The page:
Military Service in the Life Course

Posted: 20 Dec 2007

See all articles by Alair MacLean

Alair MacLean

Washington State University - Department of Sociology

Glen H. Elder

University of North Carolina (UNC) at Chapel Hill - Department of Sociology

Abstract

We review research published in the past 15 years that explores the relationship between military service and the life course, focusing on criminal careers, marital status, lifelong health, and socioeconomic attainment. Throughout the review, we note the extent to which studies find that veterans experienced different outcomes in different historical periods, ranging from World War II to the more recent voluntary armed forces. The effects of military service depend on whether health, criminal, socioeconomic, or marital outcomes are considered. They also depend on the timing and era of service, and veterans' family background and individual characteristics such as race and delinquency. Nevertheless, the evidence to date suggests one general conclusion: Veterans exposed to combat have suffered worse outcomes than noncombat veterans and than nonveterans. We conclude with suggestions for future research including a tighter integration of the research questions and strategies that have been employed to examine the different outcomes.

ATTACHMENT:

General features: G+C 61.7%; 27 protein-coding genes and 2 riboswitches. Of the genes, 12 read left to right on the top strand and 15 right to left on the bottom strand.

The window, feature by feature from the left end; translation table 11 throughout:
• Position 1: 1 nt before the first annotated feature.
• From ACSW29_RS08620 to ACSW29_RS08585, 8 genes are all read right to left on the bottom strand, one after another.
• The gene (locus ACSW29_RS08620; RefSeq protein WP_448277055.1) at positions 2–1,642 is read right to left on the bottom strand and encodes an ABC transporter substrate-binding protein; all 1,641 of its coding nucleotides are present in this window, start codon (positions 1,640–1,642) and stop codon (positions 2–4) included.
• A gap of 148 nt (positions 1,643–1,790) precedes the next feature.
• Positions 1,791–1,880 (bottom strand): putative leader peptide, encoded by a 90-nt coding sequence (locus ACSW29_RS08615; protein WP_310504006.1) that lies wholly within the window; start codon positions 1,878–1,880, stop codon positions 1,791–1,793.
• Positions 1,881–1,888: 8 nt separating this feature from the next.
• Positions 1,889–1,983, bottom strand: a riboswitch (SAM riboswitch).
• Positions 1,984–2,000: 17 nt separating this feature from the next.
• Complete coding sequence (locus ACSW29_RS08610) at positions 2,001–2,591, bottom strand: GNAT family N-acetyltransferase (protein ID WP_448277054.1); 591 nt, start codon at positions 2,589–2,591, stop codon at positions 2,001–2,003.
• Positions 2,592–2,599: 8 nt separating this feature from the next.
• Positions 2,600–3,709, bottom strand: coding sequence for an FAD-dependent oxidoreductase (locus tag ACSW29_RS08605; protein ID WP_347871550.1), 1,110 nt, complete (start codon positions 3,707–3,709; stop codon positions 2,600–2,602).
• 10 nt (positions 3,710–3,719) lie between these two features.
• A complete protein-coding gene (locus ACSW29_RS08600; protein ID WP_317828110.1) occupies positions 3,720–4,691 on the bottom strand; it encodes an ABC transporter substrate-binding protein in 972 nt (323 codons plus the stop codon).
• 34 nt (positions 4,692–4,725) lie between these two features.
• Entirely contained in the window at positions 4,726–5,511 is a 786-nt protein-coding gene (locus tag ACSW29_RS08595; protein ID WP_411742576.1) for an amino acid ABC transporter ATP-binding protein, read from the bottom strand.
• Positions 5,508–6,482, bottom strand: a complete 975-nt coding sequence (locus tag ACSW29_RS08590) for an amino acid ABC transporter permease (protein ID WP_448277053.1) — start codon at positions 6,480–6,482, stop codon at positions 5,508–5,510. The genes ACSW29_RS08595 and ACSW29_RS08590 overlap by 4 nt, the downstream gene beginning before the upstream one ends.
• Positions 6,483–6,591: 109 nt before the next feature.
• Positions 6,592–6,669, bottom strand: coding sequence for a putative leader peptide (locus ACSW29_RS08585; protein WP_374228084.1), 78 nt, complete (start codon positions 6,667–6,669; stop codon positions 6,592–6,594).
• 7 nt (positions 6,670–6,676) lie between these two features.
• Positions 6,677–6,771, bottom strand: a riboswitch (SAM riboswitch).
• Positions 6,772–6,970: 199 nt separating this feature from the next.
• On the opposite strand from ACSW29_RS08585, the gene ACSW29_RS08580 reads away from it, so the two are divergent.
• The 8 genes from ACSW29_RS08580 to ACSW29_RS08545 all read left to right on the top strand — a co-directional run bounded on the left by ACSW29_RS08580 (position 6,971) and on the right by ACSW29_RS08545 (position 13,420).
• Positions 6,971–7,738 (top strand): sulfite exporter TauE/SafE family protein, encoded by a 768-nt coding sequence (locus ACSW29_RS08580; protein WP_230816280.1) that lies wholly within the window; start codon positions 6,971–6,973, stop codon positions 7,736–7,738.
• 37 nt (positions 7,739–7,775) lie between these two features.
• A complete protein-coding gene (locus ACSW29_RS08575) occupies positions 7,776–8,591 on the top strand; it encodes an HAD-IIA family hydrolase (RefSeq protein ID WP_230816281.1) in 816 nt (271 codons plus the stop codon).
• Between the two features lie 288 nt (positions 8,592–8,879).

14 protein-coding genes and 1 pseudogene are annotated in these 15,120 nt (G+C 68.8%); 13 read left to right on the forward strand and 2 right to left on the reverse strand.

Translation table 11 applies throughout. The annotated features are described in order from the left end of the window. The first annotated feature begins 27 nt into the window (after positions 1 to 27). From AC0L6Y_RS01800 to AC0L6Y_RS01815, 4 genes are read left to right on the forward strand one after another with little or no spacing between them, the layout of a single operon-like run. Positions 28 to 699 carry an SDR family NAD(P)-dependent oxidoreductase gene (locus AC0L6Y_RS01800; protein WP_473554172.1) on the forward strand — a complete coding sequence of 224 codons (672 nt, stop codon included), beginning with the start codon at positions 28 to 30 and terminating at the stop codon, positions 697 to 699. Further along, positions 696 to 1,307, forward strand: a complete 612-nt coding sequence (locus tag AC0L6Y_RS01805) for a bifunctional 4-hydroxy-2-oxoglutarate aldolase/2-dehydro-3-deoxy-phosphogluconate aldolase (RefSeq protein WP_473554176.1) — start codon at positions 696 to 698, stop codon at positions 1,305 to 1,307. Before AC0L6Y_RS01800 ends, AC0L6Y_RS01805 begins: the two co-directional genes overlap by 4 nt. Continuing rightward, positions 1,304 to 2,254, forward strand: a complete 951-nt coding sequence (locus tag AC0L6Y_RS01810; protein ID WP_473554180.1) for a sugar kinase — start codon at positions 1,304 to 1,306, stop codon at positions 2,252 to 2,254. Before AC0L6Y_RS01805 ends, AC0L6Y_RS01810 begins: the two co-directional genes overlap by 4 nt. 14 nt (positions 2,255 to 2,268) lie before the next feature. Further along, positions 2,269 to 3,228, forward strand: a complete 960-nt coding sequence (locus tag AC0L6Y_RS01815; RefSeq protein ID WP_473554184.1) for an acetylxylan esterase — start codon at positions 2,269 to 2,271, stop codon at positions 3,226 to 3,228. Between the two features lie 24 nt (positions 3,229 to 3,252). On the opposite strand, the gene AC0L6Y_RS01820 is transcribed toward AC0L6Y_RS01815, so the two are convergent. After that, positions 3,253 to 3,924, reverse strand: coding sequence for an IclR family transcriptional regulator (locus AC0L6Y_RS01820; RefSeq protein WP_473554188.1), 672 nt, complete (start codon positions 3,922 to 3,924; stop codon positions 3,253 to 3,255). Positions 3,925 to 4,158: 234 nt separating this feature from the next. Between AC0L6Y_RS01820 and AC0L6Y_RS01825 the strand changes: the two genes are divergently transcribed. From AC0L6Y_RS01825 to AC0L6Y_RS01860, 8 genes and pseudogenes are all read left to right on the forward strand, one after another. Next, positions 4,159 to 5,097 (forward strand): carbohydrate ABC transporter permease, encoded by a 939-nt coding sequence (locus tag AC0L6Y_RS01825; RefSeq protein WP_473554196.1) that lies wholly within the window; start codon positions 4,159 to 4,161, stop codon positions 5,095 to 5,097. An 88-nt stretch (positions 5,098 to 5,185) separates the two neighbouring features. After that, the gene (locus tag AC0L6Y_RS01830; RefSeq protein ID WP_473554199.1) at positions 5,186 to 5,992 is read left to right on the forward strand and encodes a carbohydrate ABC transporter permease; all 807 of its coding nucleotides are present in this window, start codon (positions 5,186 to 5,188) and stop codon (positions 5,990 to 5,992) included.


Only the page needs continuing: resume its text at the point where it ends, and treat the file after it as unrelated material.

Keywords: crime, health, marital status, social inequality, war

Suggested Citation

MacLean, Alair and Elder, Glen H., Military Service in the Life Course. Annual Review of Sociology, Vol. 33, August 2007. Available at SSRN: https://ssrn.com/abstract=1077638

Alair MacLean (Contact Author)

Washington State University - Department of Sociology ( email )

PO Box 644020
Pullman, WA 99164-4020
United States

Glen H. Elder

University of North Carolina (UNC) at Chapel Hill - Department of Sociology ( email )

Chapel Hill, NC 27599
United States

Register to save articles to
your library

Register

Paper statistics

Abstract Views
1,209
PlumX Metrics